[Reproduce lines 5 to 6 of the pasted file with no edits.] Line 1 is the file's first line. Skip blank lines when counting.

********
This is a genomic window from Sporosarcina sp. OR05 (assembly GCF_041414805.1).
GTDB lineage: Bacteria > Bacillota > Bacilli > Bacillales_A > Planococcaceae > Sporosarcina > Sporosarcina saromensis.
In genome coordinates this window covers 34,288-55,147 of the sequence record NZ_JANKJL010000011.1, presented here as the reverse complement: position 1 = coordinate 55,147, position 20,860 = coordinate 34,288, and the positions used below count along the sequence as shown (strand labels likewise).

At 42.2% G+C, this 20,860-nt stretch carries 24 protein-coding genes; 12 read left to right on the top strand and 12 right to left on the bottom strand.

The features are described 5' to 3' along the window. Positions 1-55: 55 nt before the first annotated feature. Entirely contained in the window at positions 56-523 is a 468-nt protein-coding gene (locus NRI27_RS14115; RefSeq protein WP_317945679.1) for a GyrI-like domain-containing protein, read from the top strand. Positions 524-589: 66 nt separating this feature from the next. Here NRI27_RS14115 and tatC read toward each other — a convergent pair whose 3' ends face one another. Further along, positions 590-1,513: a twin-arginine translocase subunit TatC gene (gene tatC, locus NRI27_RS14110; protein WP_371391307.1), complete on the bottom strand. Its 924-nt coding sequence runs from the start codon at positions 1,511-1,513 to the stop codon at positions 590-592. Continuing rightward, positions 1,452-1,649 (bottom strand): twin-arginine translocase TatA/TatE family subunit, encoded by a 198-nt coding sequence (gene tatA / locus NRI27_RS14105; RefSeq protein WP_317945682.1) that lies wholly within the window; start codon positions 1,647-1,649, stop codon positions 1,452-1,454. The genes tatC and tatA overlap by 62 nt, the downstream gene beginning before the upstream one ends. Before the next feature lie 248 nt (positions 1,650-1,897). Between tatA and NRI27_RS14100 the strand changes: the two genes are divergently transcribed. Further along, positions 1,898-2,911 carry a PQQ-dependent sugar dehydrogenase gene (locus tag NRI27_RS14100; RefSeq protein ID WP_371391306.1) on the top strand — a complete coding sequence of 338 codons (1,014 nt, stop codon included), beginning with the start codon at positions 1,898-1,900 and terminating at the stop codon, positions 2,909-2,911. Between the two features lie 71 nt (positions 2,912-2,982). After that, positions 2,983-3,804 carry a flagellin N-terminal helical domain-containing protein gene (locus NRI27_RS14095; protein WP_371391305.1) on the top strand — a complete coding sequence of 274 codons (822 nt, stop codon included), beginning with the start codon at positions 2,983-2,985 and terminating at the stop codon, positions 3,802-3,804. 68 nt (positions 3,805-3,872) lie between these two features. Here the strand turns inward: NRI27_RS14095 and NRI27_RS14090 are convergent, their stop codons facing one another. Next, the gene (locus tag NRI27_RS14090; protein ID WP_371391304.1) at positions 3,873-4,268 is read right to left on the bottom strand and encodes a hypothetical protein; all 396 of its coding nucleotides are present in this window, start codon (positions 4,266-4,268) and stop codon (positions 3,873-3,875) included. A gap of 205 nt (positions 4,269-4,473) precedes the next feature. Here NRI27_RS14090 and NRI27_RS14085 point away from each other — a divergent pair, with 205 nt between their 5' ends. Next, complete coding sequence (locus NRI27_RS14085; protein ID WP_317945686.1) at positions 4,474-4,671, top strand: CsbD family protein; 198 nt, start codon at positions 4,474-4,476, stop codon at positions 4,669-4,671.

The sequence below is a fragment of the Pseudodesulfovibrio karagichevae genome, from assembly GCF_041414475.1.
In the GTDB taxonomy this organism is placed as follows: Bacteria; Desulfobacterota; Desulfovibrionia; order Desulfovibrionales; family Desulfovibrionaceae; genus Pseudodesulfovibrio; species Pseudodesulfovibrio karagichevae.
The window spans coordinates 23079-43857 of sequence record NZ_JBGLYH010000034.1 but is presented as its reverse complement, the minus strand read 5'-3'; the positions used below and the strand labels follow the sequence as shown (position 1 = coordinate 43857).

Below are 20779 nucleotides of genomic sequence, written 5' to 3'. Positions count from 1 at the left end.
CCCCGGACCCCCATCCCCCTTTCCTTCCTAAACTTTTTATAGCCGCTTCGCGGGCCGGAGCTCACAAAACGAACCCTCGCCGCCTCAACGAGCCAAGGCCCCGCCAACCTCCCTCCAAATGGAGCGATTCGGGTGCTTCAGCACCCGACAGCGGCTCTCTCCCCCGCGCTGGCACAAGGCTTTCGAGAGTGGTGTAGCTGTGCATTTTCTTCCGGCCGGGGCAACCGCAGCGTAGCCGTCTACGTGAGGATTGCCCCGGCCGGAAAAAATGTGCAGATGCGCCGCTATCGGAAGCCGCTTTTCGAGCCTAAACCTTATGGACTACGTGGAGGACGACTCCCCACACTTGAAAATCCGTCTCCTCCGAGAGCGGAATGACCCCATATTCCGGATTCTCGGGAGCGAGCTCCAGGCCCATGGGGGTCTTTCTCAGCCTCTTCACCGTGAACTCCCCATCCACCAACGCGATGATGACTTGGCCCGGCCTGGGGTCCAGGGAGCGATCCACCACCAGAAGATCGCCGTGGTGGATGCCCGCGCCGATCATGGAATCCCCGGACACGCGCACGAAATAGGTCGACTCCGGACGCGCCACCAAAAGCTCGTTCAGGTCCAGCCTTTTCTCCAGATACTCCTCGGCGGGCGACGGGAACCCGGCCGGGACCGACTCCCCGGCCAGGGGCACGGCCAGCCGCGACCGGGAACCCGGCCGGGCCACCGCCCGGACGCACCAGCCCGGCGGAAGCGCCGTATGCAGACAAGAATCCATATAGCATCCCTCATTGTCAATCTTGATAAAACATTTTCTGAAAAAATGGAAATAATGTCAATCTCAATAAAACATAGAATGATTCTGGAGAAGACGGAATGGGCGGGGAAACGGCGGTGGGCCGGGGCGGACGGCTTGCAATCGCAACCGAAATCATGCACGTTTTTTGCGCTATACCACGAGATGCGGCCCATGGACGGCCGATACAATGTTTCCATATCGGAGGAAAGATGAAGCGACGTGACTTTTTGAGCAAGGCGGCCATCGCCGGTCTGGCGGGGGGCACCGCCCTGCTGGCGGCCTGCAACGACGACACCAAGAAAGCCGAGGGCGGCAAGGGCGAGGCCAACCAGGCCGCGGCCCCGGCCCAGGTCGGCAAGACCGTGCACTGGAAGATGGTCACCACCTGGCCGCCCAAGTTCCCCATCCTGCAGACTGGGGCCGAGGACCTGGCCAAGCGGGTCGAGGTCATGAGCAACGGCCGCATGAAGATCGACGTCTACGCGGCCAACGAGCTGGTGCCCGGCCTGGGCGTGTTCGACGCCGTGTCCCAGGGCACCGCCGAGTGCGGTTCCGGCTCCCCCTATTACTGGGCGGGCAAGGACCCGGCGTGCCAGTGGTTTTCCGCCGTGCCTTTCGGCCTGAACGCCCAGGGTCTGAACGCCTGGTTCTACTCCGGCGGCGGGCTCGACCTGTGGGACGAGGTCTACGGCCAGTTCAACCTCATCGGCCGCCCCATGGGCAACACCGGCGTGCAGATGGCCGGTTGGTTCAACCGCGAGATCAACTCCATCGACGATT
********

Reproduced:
The features are described 5' to 3' along the window. Positions 1-55: 55 nt before the first annotated feature. Entirely contained in the window at positions 56-523 is a 468-nt protein-coding gene (locus NRI27_RS14115; RefSeq protein WP_317945679.1) for a GyrI-like domain-containing protein, read from the top strand. Positions 524-589: 66 nt separating this feature from the next. Here NRI27_RS14115 and tatC read toward each other — a convergent pair whose 3' ends face one another. Further along, positions 590-1,513: a twin-arginine translocase subunit TatC gene (gene tatC, locus NRI27_RS14110; protein WP_371391307.1), complete on the bottom strand. Its 924-nt coding sequence runs from the start codon at positions 1,511-1,513 to the stop codon at positions 590-592. Continuing rightward, positions 1,452-1,649 (bottom strand): twin-arginine translocase TatA/TatE family subunit, encoded by a 198-nt coding sequence (gene tatA / locus NRI27_RS14105; RefSeq protein WP_317945682.1) that lies wholly within the window; start codon positions 1,647-1,649, stop codon positions 1,452-1,454. The genes tatC and tatA overlap by 62 nt, the downstream gene beginning before the upstream one ends. Before the next feature lie 248 nt (positions 1,650-1,897). Between tatA and NRI27_RS14100 the strand changes: the two genes are divergently transcribed. Further along, positions 1,898-2,911 carry a PQQ-dependent sugar dehydrogenase gene (locus tag NRI27_RS14100; RefSeq protein ID WP_371391306.1) on the top strand — a complete coding sequence of 338 codons (1,014 nt, stop codon included), beginning with the start codon at positions 1,898-1,900 and terminating at the stop codon, positions 2,909-2,911. Between the two features lie 71 nt (positions 2,912-2,982). After that, positions 2,983-3,804 carry a flagellin N-terminal helical domain-containing protein gene (locus NRI27_RS14095; protein WP_371391305.1) on the top strand — a complete coding sequence of 274 codons (822 nt, stop codon included), beginning with the start codon at positions 2,983-2,985 and terminating at the stop codon, positions 3,802-3,804. 68 nt (positions 3,805-3,872) lie between these two features. Here the strand turns inward: NRI27_RS14095 and NRI27_RS14090 are convergent, their stop codons facing one another. Next, the gene (locus tag NRI27_RS14090; protein ID WP_371391304.1) at positions 3,873-4,268 is read right to left on the bottom strand and encodes a hypothetical protein; all 396 of its coding nucleotides are present in this window, start codon (positions 4,266-4,268) and stop codon (positions 3,873-3,875) included. A gap of 205 nt (positions 4,269-4,473) precedes the next feature. Here NRI27_RS14090 and NRI27_RS14085 point away from each other — a divergent pair, with 205 nt between their 5' ends. Next, complete coding sequence (locus NRI27_RS14085; protein ID WP_317945686.1) at positions 4,474-4,671, top strand: CsbD family protein; 198 nt, start codon at positions 4,474-4,476, stop codon at positions 4,669-4,671.

The sequence below is a fragment of the Pseudodesulfovibrio karagichevae genome, from assembly GCF_041414475.1.